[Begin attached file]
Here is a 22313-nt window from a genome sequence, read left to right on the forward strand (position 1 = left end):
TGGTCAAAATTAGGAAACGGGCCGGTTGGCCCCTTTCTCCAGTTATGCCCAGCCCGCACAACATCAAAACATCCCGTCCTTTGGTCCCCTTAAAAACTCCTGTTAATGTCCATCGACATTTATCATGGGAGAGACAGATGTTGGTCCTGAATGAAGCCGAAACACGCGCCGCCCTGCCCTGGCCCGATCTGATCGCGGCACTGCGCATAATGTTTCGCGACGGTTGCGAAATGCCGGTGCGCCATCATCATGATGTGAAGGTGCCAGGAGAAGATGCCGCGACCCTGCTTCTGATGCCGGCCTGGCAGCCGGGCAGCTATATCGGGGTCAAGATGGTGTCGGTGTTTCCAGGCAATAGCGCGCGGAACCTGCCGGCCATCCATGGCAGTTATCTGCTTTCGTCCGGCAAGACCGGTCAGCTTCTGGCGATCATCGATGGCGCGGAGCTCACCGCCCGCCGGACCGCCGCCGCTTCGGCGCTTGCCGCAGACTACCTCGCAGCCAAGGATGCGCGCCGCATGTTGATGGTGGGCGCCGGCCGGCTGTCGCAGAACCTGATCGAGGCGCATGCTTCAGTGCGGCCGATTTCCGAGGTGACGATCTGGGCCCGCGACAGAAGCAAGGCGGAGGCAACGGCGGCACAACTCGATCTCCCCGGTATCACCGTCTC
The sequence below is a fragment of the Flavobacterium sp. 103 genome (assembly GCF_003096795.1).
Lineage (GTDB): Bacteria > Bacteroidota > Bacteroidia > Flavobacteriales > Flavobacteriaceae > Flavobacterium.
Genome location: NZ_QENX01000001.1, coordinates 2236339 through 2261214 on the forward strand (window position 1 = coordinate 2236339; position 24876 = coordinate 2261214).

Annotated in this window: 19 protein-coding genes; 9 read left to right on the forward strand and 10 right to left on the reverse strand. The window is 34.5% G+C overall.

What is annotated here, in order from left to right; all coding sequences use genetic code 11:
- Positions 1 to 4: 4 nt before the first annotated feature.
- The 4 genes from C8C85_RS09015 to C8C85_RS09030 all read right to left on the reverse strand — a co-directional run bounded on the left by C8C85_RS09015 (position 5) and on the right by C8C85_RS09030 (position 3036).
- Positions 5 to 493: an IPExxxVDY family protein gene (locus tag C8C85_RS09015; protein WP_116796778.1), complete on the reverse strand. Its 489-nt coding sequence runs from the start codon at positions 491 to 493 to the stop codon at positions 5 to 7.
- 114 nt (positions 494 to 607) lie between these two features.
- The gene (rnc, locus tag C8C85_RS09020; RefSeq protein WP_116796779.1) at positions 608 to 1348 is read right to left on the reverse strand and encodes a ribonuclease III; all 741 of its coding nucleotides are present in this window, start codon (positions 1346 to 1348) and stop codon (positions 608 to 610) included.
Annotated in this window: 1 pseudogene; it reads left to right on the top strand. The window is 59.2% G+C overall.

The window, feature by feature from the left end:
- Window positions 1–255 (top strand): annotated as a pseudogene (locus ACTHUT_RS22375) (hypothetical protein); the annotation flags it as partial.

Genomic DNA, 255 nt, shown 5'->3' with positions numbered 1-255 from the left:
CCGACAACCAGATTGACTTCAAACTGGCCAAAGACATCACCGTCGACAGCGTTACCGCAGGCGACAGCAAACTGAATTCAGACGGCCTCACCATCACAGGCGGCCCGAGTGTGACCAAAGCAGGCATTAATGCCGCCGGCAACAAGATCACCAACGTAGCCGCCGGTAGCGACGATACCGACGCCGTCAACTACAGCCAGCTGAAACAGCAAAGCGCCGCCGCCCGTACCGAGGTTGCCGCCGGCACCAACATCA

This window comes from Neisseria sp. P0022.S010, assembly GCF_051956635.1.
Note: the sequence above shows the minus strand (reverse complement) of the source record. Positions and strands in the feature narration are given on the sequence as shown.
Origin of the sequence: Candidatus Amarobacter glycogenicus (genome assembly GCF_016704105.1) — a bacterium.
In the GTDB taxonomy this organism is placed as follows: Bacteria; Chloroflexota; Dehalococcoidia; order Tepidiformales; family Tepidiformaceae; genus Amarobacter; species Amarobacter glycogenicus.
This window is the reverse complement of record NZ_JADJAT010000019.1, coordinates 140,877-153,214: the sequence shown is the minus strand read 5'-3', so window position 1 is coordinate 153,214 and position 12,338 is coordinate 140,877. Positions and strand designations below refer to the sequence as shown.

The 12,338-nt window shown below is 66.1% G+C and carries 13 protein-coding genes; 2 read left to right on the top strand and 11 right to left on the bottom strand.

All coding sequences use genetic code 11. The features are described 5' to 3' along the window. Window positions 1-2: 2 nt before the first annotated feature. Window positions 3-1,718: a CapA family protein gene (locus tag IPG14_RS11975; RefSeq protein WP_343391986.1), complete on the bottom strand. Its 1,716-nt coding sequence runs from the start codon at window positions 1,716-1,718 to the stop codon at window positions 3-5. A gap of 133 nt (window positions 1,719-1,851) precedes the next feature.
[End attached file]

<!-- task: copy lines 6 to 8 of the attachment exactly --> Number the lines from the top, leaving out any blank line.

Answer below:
Annotated in this window: 19 protein-coding genes; 9 read left to right on the forward strand and 10 right to left on the reverse strand. The window is 34.5% G+C overall.

What is annotated here, in order from left to right; all coding sequences use genetic code 11:
- Positions 1 to 4: 4 nt before the first annotated feature.